The park was very well sign posted with 'you are here' signs at every fork and coupled with the map and a suggested route from the friendly ranger going in, based on the time we wanted to hike, the day went like clockwork. We saw many beautiful birds, amazing landscapes and scenery, a continental divide, a cascading waterfall, a very old hollow gnarled tree, and a huge number of epiphytes and general flowers and plants. We spent the whole day here and were very sad to leave. What a wonderful place, so peaceful and well managed with the focus being on the health of the forest.

A public bus ride back to town, the last one for the day, and dinner at our favourite restaurant (you know the one) ended a perfect trip and lasting memories of the Monteverde Cloud Forest. For a better feeling of the cloud forest I will let the pictures do the talking...

Keep Calm and Eat Gallo Pinto

A Gallo Pinto breakfast
Ahh, the breakfast of champions. The Gallo Pinto is Costa Rica's standard breakfast. Consisting of rice and black beans with scrambled eggs on the side and, if you are lucky, fried banana. It is a hearty way to start the day, and we did indeed start most days with this gluten free staple. 

After breakfast, still in Tortuguera, we swam in the pool in the rain and then headed off at lunchtime for our next destination, La Fortuna, and its main attraction the Arenal Volcano. After arriving at the Sunset Inn we checked out the tour options and came across a 9hr, 11km hike around the volcano base, over muddy rainforest canyons, alongside several waterfalls and finishing at a hot springs dip in the evening. Sounded just like our cup of tea and we immediately put ourselves on the list for the next day.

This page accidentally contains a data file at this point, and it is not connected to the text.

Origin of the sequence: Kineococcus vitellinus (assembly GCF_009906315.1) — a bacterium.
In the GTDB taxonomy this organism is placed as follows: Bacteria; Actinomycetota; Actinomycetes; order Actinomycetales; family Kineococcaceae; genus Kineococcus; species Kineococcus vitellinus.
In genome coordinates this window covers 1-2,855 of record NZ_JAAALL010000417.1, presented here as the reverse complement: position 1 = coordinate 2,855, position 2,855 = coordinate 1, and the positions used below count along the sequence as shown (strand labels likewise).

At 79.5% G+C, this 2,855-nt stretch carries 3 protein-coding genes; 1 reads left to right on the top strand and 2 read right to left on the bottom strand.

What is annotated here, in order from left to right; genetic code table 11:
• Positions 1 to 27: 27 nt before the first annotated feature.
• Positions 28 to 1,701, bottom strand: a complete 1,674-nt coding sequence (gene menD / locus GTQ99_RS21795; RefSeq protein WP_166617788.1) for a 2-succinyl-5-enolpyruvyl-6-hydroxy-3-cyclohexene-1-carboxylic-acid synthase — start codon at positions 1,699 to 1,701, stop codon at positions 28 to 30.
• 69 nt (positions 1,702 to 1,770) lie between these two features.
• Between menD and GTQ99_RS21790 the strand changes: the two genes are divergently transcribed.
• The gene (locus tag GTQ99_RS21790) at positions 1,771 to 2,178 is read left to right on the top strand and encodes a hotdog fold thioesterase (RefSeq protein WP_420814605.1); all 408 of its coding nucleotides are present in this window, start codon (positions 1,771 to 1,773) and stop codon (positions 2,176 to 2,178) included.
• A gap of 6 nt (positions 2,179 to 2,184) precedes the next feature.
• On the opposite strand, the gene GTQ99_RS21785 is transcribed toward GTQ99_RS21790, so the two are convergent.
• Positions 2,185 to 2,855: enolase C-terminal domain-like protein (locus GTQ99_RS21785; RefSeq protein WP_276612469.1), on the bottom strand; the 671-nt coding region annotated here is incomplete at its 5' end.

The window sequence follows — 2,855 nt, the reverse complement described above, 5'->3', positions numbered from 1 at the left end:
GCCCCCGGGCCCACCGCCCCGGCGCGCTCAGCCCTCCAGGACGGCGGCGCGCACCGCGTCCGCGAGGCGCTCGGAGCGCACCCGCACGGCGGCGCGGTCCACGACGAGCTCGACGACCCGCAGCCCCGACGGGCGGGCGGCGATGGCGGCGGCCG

Daniel Ryan from Red Lava Tours was our tour guide for the day and along with a great bunch of travellers from around the globe we set off the next morning for a day full of adventure. Daniel was a true environmentalist, refusing to use insect repellent because it is bad for the forest soil and the wildlife. In response he had contracted Dengue fever twice and Zika once. He was full of great stories and crazy ideas and would climb trees at will like he was half monkey.

The day was typical rainforest weather, dark, wet and muddy, but that just added to the atmosphere of the day. It was indeed a very challenging hike with most of the views obstructed by the bad weather. It even had a set of seven canyons called the Devil's Comb with difficult climbs and descents that challenged everybody. Nobody complained though with everybody chipping in and helping everybody else. Whenever you slipped into a slimy mud hole there would be a hand to help you up, or helping you balance down the path or yelling encouragement while climbing a rope. Such a great bunch and such a sense of accomplishment finishing the main hike.

Brave swimmers at the Danta Waterfall
At the Danta river and waterfall some of the group decided to go for a swim and then it was on to the tropical gardens at the Arenal Observatory. It was getting dark by this point, but there was enough light to see the fabulous Red Eyed Tree Frog that captivated us all.

Onto the bus we went, only to stop by the side of the road at some free natural hot springs. It was a bit of a trek down and pitch black and we literally fell into the running water that was wonderful and warm, especially on our very tired muscles. Very strong rum cocktails came out of nowhere and Daniel went around and gave us all mud facials. A perfect end for a perfect day, if slogging through mud, climbing up and sliding down steep slippery jungle canyons on a wet miserable cold day is your idea of fun. Hell yeah

We did very little the next day because I could barely walk, every step was agony, recovery was going to take a few days…The day after that we headed off to explore the Monteverde Cloud Forest, leaving the Arenal Volcano behind us. 

The Arenal Volcano